Hi folks! Just came back from the test centre and am pleased to announce that I have passed the exam with 91%. Got a few things to share about the exam. Will post in detail this evening. Got to head back to work now!!! Thanks to Javaranch-arch folks for all the useful & helpful discussions. -Sridhar-
That's great!!! All your hard studying must have really paid off. If I remember correctly, the minimum passing score is 68%. Good luck on Part II. I personally got 79% on Part I, spent a week on Part II, and got 84% on that. So knowing you, you will spend two weeks on Part II and get 99% or something similar, and we will all be begging to know the secret to your success. Looking forward to hearing your thoughts on the exam.
Thanks, guys. As promised, I am a listing a few things that I think will be useful to the folks who are yet to take the test. I am mentioning them only from the point of view of the test. General stuff: 1. Buy the voucher first before you start the prep. Putting some money down always makes me act. You can always reschedule the date if you are not ready. 2. Think like an architect during the prep. Skip through the code examples and excessive details. There are many architects in IT without a programming background. Remember there is no pre-req for the test. 3. Understand how the pieces link together. Get the big picture. 4. You don't need to cram through multiple books for the same subject. Either use the Monson-Haefel book or Ed Roman. 5. As far as possible buy books written by authoritative sources. Get Eric Gamma and all for Design patterns and Booch and co for UML. This way you get to hear the original thoughts right from the horse's mouth. I saw a book called design patterns in Java by some author. In my opinion, the book sucked big time. The author was so fixated on Swing and GUI, that he painted a wrong picture on design patterns. 6. A lot of folks have good things to say about J2EE blueprints. For some reason I didn't find it useful. Again, use those resources that you are comfortable with. Ok...about the test 1. The test focusses on high level aspects of the concepts. No details 2. Understand the intent of the patterns. Some of the questions on patterns were very good. The thing with patterns is that some of them have identical structures and very similar implementations but vary in their intents. So, know the intent very well. 3.UML was cool. Don't dig into advanced notations. You should be able to identify what type of a UML diagram it is when you see one. Focus on aspects of simple class relationships like dependency, aggregation, composition, multiplicity, etc. 4. Know applets security. I lost a couple of questions on that I think. I was never able to find a good resource on applets security and Java's policy based security for applets. 5. Protocols -> Used John's notes for JRMPO. There is a whole bunch of introductory articles in the net on SSL and HTTP. Pick one of them that the search engine throws at you. That should suffice. Details are not important. Netscape.com has a good one on SSL. 6. Monson-Haefel minus the details was good enuff. I didn't even look at the EJB specs. 7. Know some trends in the industry. The test required you to know something about B2B. 8. I was surprised to find some questions very similar to the ones that I had posted in my 'Mock Questions' page esp on the scenario based ones where you are required to find the best technology for a particular requirement. 9. Legacy, JRMP, I18n - > John's notes. I didn't need any additional resource besides this. Thanks, John. Your notes are great! I found them very useful to recap the concepts before the day of the test. 10. There was one really intersting question... again a scenario based quesion. It was a very practical question where you are required to make a decision that will break the EJB model in order to satisfy a requirement. So, be prepared to look beyond the concepts Thatz all I can think of at this point. I may have missed some resources. You got to gauge where you are at and make your own charter and gather those resources that you find good, which may contradict popular opinion.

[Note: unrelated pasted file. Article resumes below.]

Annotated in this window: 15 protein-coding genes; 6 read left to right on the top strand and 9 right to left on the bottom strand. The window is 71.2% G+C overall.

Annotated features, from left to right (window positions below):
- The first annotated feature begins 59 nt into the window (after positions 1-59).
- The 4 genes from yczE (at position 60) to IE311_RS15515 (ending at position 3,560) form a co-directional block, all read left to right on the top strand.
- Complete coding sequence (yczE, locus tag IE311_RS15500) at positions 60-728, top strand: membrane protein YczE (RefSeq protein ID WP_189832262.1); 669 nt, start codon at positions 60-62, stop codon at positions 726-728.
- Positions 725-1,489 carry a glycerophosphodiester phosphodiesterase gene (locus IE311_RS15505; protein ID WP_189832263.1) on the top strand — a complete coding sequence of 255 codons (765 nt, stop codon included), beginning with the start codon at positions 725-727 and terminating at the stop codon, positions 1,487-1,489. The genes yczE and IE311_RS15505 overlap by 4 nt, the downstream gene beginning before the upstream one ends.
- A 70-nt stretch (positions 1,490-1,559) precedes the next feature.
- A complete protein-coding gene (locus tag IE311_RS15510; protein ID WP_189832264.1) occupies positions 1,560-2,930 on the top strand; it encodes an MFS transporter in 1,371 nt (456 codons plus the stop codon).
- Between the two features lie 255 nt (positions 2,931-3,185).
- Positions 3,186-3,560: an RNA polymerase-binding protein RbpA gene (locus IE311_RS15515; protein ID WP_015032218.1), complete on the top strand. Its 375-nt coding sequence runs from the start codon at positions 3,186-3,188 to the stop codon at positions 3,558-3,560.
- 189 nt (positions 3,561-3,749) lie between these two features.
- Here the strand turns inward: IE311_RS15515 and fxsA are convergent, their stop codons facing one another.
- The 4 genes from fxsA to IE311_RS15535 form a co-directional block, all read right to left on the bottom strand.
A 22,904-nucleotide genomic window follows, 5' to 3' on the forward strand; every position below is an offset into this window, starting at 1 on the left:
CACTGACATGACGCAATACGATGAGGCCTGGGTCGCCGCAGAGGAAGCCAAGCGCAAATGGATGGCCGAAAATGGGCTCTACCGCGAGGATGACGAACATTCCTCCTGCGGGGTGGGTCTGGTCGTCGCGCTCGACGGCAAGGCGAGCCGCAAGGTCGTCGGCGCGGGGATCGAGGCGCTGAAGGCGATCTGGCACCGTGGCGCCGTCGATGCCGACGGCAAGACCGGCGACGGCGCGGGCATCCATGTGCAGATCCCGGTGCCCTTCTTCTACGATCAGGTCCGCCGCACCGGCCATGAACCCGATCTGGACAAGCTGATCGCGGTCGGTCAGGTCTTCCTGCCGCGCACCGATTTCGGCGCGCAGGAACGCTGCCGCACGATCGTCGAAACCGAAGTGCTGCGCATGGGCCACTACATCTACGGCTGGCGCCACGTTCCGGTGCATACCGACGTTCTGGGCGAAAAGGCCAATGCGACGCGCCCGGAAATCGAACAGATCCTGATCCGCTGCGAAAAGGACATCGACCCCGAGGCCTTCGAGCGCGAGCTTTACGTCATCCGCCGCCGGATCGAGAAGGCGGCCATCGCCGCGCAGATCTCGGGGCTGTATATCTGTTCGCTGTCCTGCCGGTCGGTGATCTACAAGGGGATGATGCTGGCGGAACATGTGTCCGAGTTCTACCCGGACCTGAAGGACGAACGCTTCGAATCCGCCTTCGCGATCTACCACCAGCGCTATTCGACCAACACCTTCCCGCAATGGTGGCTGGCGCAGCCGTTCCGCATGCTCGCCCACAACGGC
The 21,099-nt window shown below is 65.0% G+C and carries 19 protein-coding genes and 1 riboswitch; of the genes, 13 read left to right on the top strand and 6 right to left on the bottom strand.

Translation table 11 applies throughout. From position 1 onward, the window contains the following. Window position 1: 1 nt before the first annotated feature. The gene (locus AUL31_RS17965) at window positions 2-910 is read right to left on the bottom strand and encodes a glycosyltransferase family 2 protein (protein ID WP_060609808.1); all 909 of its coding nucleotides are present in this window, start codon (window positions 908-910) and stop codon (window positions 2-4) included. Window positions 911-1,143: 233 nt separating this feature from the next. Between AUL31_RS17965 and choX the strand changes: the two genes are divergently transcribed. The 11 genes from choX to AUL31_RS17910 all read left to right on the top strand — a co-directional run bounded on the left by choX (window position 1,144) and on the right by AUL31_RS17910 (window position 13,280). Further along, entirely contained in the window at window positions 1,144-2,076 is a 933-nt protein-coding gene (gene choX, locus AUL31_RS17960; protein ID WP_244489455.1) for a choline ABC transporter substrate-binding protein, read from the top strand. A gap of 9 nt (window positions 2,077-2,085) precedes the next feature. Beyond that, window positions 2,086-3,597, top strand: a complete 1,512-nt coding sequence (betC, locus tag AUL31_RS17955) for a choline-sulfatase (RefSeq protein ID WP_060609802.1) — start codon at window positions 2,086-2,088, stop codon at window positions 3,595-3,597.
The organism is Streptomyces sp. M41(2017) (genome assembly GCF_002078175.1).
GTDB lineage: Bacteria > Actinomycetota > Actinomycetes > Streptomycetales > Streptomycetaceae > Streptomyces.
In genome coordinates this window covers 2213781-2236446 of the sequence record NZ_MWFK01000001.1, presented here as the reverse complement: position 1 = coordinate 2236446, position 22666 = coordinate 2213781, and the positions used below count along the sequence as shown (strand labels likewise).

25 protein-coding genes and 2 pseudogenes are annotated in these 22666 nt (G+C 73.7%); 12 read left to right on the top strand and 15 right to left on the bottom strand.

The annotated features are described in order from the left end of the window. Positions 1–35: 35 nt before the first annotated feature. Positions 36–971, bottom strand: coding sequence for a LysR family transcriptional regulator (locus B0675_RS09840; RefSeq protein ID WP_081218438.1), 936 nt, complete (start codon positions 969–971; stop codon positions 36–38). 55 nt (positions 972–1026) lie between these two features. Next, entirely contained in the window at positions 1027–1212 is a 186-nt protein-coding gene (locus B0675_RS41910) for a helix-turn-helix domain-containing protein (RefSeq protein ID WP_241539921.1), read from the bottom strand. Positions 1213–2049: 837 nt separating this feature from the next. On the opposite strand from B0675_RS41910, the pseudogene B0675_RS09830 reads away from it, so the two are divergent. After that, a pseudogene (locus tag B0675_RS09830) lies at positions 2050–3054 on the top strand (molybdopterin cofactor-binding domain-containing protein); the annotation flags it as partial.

great man (Y) way to goooo congrats. and thanks for info. by the way earler you posted some monk questions where those helpful...... any more info from you would be great help . good luck for next steps dude !!! ~at
Dear Sridhar, Could you be little more specific for the following point? quot: 7. Know some trends in the industry. The test required you to know something about B2B. what kind of questions will be asked about this concept? any resource? Thanks in advance! W.F.
Joined: Nov 30, 2001
< Know some trends in the industry. The test required you to know something about B2B. > Well, there were questions in the exam that required you to know what B2B is all about and how a B2B application is typically modelled using the Hub and Spoke model. Basic B2B stuff. One question required you to know that MSMQ is a messaging technology. General stuff like that. I don't know of any specific resources on the subject. I bet you should be able to find plenty of them if you search the net. You might also want to check out WebMethods.com web site. They sell popular Integration products and might have some info on the B2B architecture. Will post if I come across any info on the net. -Sridhar-
Hi all, I am studying and preparing for Part I. but i am worrying and afraid of the exam, although I have study the notes, I cannot answer the question correctly. Would anyone provide me some advice or tips on preparing the exam Thanks/Franky
Congrats Sreedhar..Well done.. Hope you can act as guide for people like me appearing for the exam. How people days of preparation is required .. What topics(like EJB) must be given priority. Please guide me Prasad